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US Supreme Court to debug software patent eligibility

12 December, 2013

The Supreme Court of US admitted the petition of certiorari filed by Alice Corporation to review the judgement of the Federal Circuit in CLS Bank Int’l v. Alice Corp.,717 F.3d 1269 (Fed. Cir. 2013). The petition prays for clarity and certainty in testing patent-eligibility of computer-implemented inventions—including claims to systems and machines, processes, and items of manufacture. The Federal Circuit court gave a fractured verdict without adequately guiding on what standards are to be adopted.        

Earlier judgments which have tried to shed light on how to interpret 35 U.S.C. § 101 include Bilski v. Kappos, Mayo Collaborative Servs. v. Prometheus and Ass’n for MolecularPathology v. Myriad Genetics, Inc. While Mayo was about diagnostic tests and Myriad on patentability of genetic material, Bilski was on using computer/programme relating to hedging transactions in the commodity markets. Bilski  is seen as similar to the present case.            

The computer-related invention            

The patents at issue, which have been declared invalid consist of method, medium and system claims. In order to mitigate the risk of default by one party while the other settles (at a future date) in a financial transaction, the claimed ‘invention’ maintains what are called shadow electronic records and reconciles them with the parties’ accounts permitting only those transactions for which the parties’ updated shadow records indicate sufficient resources to satisfy their  mutual obligations.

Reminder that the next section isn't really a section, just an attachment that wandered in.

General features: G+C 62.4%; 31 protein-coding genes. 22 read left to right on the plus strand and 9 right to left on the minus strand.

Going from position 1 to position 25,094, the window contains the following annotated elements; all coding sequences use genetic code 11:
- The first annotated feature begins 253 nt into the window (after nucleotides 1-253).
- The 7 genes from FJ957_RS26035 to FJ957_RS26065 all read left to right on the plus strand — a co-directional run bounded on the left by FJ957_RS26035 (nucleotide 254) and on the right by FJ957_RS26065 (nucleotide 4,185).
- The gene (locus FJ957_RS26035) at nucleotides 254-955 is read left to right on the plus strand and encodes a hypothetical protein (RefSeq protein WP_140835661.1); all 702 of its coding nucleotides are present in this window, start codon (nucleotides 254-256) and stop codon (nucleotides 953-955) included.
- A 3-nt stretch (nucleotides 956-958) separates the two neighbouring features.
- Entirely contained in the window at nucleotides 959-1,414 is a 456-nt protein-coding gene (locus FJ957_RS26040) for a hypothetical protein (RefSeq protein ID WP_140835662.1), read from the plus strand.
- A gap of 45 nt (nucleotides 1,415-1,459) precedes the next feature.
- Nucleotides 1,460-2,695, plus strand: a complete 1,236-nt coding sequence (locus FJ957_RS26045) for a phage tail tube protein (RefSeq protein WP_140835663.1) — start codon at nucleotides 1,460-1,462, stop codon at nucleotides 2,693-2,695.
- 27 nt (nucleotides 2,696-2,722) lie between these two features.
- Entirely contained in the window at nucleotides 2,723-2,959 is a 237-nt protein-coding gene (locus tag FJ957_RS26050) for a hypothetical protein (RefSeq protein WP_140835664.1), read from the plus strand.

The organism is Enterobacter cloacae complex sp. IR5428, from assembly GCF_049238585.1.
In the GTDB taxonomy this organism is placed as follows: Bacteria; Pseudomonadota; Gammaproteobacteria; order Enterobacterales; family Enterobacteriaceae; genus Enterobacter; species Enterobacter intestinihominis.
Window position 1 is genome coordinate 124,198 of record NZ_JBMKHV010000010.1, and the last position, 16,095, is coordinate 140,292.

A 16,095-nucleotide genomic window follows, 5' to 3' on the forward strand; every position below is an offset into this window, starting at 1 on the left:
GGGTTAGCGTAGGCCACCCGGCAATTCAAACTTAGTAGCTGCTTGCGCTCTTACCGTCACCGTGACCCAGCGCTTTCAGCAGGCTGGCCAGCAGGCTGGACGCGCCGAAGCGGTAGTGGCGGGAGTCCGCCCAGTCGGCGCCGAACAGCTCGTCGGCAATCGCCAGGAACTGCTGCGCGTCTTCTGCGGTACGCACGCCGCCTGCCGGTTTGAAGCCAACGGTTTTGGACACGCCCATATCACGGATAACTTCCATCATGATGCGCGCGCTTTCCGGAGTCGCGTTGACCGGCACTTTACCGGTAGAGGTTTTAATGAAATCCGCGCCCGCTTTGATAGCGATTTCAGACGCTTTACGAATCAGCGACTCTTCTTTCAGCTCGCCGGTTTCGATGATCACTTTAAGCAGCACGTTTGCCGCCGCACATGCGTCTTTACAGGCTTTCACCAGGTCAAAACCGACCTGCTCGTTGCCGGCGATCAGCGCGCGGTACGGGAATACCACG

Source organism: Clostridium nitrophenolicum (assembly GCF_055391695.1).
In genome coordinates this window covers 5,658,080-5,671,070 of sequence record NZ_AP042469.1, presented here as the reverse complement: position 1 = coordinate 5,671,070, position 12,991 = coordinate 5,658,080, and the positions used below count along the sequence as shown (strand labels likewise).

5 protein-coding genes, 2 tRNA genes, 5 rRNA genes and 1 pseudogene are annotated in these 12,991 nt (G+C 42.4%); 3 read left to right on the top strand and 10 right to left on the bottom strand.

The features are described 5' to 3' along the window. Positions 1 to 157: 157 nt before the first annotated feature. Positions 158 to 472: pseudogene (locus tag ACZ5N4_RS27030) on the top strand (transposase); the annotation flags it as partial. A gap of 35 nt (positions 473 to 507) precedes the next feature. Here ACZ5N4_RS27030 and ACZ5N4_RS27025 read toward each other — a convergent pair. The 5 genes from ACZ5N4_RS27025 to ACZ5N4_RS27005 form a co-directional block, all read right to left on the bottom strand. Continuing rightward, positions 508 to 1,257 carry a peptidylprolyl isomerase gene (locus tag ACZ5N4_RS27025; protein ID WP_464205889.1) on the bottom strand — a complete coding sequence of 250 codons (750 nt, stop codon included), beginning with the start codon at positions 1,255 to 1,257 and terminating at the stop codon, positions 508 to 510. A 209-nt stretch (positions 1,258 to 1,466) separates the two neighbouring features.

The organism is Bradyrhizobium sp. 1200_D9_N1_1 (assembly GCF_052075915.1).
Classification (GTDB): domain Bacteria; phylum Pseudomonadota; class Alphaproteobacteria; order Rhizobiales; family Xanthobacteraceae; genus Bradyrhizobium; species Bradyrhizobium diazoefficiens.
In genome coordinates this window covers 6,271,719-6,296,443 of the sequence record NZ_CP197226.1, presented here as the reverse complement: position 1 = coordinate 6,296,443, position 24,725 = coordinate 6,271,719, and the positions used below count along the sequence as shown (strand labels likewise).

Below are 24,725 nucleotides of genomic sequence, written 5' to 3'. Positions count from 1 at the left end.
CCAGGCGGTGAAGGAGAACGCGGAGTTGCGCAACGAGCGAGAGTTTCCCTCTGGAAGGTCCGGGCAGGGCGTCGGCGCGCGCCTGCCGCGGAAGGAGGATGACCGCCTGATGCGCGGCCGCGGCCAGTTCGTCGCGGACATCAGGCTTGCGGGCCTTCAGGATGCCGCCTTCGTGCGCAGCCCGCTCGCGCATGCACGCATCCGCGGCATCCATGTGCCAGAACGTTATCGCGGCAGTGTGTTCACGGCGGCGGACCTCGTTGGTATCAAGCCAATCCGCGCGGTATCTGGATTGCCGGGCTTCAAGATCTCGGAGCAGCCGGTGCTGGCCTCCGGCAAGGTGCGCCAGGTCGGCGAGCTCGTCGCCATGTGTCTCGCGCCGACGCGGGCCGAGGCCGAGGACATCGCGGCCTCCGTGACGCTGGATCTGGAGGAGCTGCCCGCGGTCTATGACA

Abstract idea worked using a computer                

It has been argued that the invention was nothing new and use of computers was incidental and served only to speed up the procedure. Using a third party intermediary to oversee and ensure sufficiency of funds for settlement is already in vogue in escrow arrangements. Adding a computer to the process did not in way bring in patent eligibility since it did not add anything. The process could also be executed without computers.          

Eligibility under 35 U.S.C. § 101              

The relevant Section 101 covers invention or discovery of ‘any new and useful process, machine, manufacture, or composition of matter, or any new and useful improvement thereof’. In the instant case it was decided that the addition of a computer to an abstract idea did not produce a machine. The dissenting opinions advance a view that ‘any’ in the definition is expansive and invention as per Section 100 could be ‘anything that is under the sun that is made by man’.
The outcome of this case will be of great interest and import to numerous industries, entities with software based patents like telecommunications, electronics and software.   
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